Three ways to make your recorded TV commercial-free, from quick and lazy to time-consuming but precise.
Commercials: They're the worst. Sure, they help pay for your favorite TV shows, but they also eat up time and, in a Mac DVR app, hard drive space. Commercials must die. And you can destroy them.
Since I'm running a Plex DVR, I'll focus on three ways to crush commercials in that app, from the simplest to the most complex. Stay tuned to the end of this article to see how other Mac DVR apps can alleviate your ad aggravation.
Method 1: The 30-second skip
If you have plenty of hard drive space, watch shows soon after you record them, and delete them promptly afterward, just click the 30-second fast-forward button in Plex's viewing controls whenever ads begin. Jump too far ahead? Try the 10-second back button.
This takes a few clicks per commercial break, but it's the fastest, easiest way to ignore ads.
Method 2: The automatic annihilation
Plex can now remove commercials from your DVR recordings. You can enable that for every recording via Settings > Live TV & DVR > DVR Settings, or on a show-by-show basis through each show's advanced Record Options.
Plex warns that automatic commercial-skipping requires extra CPU power and time. In my tests, my 2012 Mac mini's CPU held up fine, and recordings processed in roughly 13-23 minutes per hour, depending on whether they were 720p or 1080i. You can't watch an episode until it's finished recording.
Plex did a generally respectable job of clipping commercials. In most cases, its guesses at where ads ended and the show began were off by a second at worst.
That said, Plex once ate about 15 seconds from the beginning of one act, likely because it mistook an all-black frame in the show for the end of another commercial. On another occasion, it inexplicably excised the first minute or two from a couple of acts in a two-hour episode — annoying, but I could still follow the action.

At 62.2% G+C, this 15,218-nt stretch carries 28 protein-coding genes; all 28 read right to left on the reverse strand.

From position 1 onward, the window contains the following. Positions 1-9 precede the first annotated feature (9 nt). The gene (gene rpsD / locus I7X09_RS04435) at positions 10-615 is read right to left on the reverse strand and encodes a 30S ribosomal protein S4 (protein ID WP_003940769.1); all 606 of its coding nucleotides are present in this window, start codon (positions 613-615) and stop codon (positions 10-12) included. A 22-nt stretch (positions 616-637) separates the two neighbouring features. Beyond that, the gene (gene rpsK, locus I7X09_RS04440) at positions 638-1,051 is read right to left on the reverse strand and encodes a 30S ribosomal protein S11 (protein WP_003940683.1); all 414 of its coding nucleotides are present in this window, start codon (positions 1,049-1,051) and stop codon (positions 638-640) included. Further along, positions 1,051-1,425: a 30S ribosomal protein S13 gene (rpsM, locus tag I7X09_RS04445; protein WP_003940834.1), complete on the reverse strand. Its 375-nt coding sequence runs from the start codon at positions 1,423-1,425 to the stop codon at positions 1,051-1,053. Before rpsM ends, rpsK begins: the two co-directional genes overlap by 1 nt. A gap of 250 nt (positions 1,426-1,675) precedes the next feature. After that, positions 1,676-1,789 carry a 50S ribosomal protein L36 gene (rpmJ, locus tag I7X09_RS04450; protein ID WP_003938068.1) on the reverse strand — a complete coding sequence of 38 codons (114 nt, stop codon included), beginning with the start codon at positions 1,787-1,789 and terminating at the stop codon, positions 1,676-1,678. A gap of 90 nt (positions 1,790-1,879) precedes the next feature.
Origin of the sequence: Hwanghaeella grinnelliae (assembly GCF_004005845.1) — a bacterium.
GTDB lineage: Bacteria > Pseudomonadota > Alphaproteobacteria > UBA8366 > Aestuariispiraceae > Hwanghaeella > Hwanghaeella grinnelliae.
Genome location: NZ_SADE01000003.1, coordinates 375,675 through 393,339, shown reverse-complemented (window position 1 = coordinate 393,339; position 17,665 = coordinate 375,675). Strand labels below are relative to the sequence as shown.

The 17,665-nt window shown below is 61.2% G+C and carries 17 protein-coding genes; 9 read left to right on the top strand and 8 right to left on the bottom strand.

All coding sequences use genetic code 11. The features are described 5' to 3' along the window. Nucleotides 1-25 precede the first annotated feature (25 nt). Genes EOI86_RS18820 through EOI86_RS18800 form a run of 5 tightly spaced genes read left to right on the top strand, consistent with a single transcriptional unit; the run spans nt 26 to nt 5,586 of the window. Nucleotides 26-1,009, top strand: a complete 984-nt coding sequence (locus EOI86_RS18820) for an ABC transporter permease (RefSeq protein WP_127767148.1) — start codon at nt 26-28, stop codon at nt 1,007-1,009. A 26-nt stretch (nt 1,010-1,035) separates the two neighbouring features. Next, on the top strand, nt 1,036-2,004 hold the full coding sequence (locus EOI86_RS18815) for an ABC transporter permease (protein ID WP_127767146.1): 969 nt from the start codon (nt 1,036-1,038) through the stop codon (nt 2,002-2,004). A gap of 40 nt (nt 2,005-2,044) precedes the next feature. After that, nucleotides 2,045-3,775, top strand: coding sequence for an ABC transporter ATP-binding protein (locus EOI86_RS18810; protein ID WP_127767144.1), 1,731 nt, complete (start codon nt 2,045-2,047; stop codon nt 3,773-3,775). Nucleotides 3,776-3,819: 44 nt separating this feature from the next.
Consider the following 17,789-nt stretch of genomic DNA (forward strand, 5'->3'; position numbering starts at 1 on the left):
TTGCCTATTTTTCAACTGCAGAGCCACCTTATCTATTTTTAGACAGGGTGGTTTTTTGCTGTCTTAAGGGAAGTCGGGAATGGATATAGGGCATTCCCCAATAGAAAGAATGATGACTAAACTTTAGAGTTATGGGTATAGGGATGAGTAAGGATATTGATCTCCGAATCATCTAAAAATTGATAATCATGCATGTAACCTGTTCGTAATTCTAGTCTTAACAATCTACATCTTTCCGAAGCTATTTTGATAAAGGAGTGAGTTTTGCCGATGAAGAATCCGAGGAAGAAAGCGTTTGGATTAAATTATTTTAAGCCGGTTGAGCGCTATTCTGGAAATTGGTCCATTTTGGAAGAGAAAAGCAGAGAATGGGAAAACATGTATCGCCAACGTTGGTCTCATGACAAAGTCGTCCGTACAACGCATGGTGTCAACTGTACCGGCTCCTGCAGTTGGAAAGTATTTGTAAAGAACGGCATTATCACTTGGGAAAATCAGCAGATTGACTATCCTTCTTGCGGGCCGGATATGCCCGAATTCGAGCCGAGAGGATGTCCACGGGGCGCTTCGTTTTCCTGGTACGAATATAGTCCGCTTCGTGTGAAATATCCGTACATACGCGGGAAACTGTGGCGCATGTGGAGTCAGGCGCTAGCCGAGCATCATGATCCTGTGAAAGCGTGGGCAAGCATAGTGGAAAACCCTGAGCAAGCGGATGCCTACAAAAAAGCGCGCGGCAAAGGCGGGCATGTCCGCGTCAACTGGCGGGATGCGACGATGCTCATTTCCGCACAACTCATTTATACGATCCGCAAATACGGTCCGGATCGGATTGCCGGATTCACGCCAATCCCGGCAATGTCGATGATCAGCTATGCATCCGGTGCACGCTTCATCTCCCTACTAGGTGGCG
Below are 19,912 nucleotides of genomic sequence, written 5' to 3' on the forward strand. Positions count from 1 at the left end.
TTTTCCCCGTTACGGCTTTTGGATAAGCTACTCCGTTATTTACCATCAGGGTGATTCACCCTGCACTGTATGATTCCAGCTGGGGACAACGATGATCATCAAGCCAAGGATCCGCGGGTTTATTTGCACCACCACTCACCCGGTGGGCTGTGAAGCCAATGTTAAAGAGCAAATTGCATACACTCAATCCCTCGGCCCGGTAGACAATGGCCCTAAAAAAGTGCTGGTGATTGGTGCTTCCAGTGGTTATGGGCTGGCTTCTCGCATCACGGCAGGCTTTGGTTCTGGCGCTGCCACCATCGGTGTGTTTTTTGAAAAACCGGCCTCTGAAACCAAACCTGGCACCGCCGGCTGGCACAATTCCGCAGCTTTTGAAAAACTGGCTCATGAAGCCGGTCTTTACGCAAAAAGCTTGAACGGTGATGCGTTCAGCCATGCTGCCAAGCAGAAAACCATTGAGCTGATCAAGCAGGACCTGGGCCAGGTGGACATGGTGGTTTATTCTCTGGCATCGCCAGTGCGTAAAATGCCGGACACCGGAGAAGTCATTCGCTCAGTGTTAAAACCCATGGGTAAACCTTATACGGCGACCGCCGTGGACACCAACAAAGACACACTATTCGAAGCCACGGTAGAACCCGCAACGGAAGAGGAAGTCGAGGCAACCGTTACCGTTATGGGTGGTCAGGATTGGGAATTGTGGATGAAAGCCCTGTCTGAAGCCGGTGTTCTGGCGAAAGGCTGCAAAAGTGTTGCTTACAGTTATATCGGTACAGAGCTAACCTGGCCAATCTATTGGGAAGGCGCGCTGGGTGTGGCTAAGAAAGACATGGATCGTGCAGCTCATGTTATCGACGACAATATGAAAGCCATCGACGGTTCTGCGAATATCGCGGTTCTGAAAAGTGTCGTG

Based on previous experiments with homebrewed Plex commercial-skipping, Plex might also confuse super-short sections at the end of half-hour shows for ads, and lop them off. In my testing, I wasn't able to find or record any shows with segments short enough to confirm that.
Plex's automatic commercial-skipping works well enough for casual use. But any part of an episode that it cuts is gone for good. If you want to preserve your shows in flawless, ad-free glory, take matters into your own hands.
Method 3: The Shotcut solution
Plex, Channels DVR, and HDHomeRun DVR all record episodes in MPEG Transport Stream or .ts format. In theory, you could manually edit these streams. But even on a fast Mac, QuickTime got sluggish and barely responsive when I tried to excise ads with its editing tools. And iMovie can't even work with .ts files unless they've been converted to another format.
The free Avidemux has no such problem. Snipping out commercials from my .ts recordings was a snap, and the app offers lots of options for compressing and exporting your trimmed video. Unfortunately, Avidemux crashed often and inexplicably. It created garbled, unusable videos when I tried to save in the speediest .ts format — even when I carefully followed its rules to account for video compression's mathematical quirks. And it took forever to reprocess videos into other formats.
I had better luck with Shotcut, a free, open-source video editor that works with .ts files (and nearly everything else). Once you get past some initial initimidation, you can quickly cut out commercials, then compress the resulting files for great-looking, space-saving, ad-free TV.
How to cut out commercials in Shotcut
- Move the .ts file you want to edit to your local hard drive. Editing will work much faster that way.
Open Shotcut and drag the .ts file into the blank window. Your video will appear. Save yourself some aural annoyance by going to the Settings menu to uncheck Scrub Audio.
Click the Timeline button at the top of the Shotcut window. The Timeline pane will appear at the bottom of the window.